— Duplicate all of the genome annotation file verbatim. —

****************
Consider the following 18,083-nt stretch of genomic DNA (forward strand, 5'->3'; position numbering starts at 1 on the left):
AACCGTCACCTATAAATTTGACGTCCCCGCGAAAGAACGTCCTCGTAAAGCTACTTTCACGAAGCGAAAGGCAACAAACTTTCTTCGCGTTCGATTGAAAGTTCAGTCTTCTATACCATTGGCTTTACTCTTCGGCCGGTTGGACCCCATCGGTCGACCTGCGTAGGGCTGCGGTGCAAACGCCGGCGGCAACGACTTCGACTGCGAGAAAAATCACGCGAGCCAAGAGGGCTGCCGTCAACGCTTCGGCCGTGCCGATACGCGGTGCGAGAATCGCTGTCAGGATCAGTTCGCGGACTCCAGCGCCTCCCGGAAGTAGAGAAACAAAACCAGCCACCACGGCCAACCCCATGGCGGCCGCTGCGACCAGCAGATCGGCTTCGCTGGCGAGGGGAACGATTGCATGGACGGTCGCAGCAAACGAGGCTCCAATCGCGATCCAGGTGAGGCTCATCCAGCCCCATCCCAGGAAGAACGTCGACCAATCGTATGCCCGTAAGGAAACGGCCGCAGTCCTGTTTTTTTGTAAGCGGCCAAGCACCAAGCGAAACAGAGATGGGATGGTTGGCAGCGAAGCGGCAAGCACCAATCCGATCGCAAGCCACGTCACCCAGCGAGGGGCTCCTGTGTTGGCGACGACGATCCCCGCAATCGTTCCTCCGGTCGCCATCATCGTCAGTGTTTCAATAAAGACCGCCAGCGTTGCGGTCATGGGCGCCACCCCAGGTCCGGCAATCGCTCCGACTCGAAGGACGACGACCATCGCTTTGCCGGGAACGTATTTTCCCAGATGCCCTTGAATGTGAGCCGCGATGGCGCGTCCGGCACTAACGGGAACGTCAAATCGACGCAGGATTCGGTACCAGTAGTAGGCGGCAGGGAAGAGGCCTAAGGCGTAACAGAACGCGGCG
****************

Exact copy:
Consider the following 18,083-nt stretch of genomic DNA (forward strand, 5'->3'; position numbering starts at 1 on the left):
AACCGTCACCTATAAATTTGACGTCCCCGCGAAAGAACGTCCTCGTAAAGCTACTTTCACGAAGCGAAAGGCAACAAACTTTCTTCGCGTTCGATTGAAAGTTCAGTCTTCTATACCATTGGCTTTACTCTTCGGCCGGTTGGACCCCATCGGTCGACCTGCGTAGGGCTGCGGTGCAAACGCCGGCGGCAACGACTTCGACTGCGAGAAAAATCACGCGAGCCAAGAGGGCTGCCGTCAACGCTTCGGCCGTGCCGATACGCGGTGCGAGAATCGCTGTCAGGATCAGTTCGCGGACTCCAGCGCCTCCCGGAAGTAGAGAAACAAAACCAGCCACCACGGCCAACCCCATGGCGGCCGCTGCGACCAGCAGATCGGCTTCGCTGGCGAGGGGAACGATTGCATGGACGGTCGCAGCAAACGAGGCTCCAATCGCGATCCAGGTGAGGCTCATCCAGCCCCATCCCAGGAAGAACGTCGACCAATCGTATGCCCGTAAGGAAACGGCCGCAGTCCTGTTTTTTTGTAAGCGGCCAAGCACCAAGCGAAACAGAGATGGGATGGTTGGCAGCGAAGCGGCAAGCACCAATCCGATCGCAAGCCACGTCACCCAGCGAGGGGCTCCTGTGTTGGCGACGACGATCCCCGCAATCGTTCCTCCGGTCGCCATCATCGTCAGTGTTTCAATAAAGACCGCCAGCGTTGCGGTCATGGGCGCCACCCCAGGTCCGGCAATCGCTCCGACTCGAAGGACGACGACCATCGCTTTGCCGGGAACGTATTTTCCCAGATGCCCTTGAATGTGAGCCGCGATGGCGCGTCCGGCACTAACGGGAACGTCAAATCGACGCAGGATTCGGTACCAGTAGTAGGCGGCAGGGAAGAGGCCTAAGGCGTAACAGAACGCGGCG